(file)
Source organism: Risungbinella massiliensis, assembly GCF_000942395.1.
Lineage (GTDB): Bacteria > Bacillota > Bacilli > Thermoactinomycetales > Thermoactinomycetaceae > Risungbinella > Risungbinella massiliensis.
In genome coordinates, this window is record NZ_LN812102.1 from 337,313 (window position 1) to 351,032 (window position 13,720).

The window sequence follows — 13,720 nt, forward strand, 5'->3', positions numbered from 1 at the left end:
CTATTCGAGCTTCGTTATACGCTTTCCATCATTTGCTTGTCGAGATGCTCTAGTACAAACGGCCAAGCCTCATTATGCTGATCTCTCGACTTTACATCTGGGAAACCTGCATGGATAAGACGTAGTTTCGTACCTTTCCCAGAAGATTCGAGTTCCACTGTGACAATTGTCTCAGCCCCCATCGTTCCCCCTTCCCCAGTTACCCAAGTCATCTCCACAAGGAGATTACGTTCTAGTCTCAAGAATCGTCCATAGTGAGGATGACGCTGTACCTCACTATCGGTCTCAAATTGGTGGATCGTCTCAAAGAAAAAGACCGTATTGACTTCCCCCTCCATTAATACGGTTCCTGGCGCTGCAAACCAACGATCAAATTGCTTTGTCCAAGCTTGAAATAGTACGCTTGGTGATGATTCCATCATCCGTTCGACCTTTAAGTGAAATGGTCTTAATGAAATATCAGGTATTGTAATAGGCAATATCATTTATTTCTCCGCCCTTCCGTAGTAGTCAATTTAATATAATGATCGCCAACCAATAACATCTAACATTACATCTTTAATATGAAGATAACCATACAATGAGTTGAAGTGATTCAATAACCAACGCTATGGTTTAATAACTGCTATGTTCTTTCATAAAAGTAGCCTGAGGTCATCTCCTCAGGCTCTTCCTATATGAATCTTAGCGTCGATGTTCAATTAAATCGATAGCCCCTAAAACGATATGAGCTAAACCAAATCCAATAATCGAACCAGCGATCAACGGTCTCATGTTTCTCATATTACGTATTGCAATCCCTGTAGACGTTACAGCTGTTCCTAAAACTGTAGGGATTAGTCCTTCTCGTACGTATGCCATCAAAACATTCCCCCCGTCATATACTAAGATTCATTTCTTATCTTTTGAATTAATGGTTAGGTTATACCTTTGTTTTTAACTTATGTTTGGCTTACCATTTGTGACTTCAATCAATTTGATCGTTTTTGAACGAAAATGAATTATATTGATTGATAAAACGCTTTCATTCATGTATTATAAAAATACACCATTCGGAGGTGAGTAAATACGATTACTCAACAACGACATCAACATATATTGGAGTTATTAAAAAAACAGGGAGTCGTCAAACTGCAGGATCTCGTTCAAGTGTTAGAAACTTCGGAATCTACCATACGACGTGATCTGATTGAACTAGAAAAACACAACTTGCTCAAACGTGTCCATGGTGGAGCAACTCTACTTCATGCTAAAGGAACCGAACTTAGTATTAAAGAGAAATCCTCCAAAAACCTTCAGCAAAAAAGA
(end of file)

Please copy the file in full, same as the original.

Source organism: Risungbinella massiliensis, assembly GCF_000942395.1.
Lineage (GTDB): Bacteria > Bacillota > Bacilli > Thermoactinomycetales > Thermoactinomycetaceae > Risungbinella > Risungbinella massiliensis.
In genome coordinates, this window is record NZ_LN812102.1 from 337,313 (window position 1) to 351,032 (window position 13,720).

The window sequence follows — 13,720 nt, forward strand, 5'->3', positions numbered from 1 at the left end:
CTATTCGAGCTTCGTTATACGCTTTCCATCATTTGCTTGTCGAGATGCTCTAGTACAAACGGCCAAGCCTCATTATGCTGATCTCTCGACTTTACATCTGGGAAACCTGCATGGATAAGACGTAGTTTCGTACCTTTCCCAGAAGATTCGAGTTCCACTGTGACAATTGTCTCAGCCCCCATCGTTCCCCCTTCCCCAGTTACCCAAGTCATCTCCACAAGGAGATTACGTTCTAGTCTCAAGAATCGTCCATAGTGAGGATGACGCTGTACCTCACTATCGGTCTCAAATTGGTGGATCGTCTCAAAGAAAAAGACCGTATTGACTTCCCCCTCCATTAATACGGTTCCTGGCGCTGCAAACCAACGATCAAATTGCTTTGTCCAAGCTTGAAATAGTACGCTTGGTGATGATTCCATCATCCGTTCGACCTTTAAGTGAAATGGTCTTAATGAAATATCAGGTATTGTAATAGGCAATATCATTTATTTCTCCGCCCTTCCGTAGTAGTCAATTTAATATAATGATCGCCAACCAATAACATCTAACATTACATCTTTAATATGAAGATAACCATACAATGAGTTGAAGTGATTCAATAACCAACGCTATGGTTTAATAACTGCTATGTTCTTTCATAAAAGTAGCCTGAGGTCATCTCCTCAGGCTCTTCCTATATGAATCTTAGCGTCGATGTTCAATTAAATCGATAGCCCCTAAAACGATATGAGCTAAACCAAATCCAATAATCGAACCAGCGATCAACGGTCTCATGTTTCTCATATTACGTATTGCAATCCCTGTAGACGTTACAGCTGTTCCTAAAACTGTAGGGATTAGTCCTTCTCGTACGTATGCCATCAAAACATTCCCCCCGTCATATACTAAGATTCATTTCTTATCTTTTGAATTAATGGTTAGGTTATACCTTTGTTTTTAACTTATGTTTGGCTTACCATTTGTGACTTCAATCAATTTGATCGTTTTTGAACGAAAATGAATTATATTGATTGATAAAACGCTTTCATTCATGTATTATAAAAATACACCATTCGGAGGTGAGTAAATACGATTACTCAACAACGACATCAACATATATTGGAGTTATTAAAAAAACAGGGAGTCGTCAAACTGCAGGATCTCGTTCAAGTGTTAGAAACTTCGGAATCTACCATACGACGTGATCTGATTGAACTAGAAAAACACAACTTGCTCAAACGTGTCCATGGTGGAGCAACTCTACTTCATGCTAAAGGAACCGAACTTAGTATTAAAGAGAAATCCTCCAAAAACCTTCAGCAAAAAAGA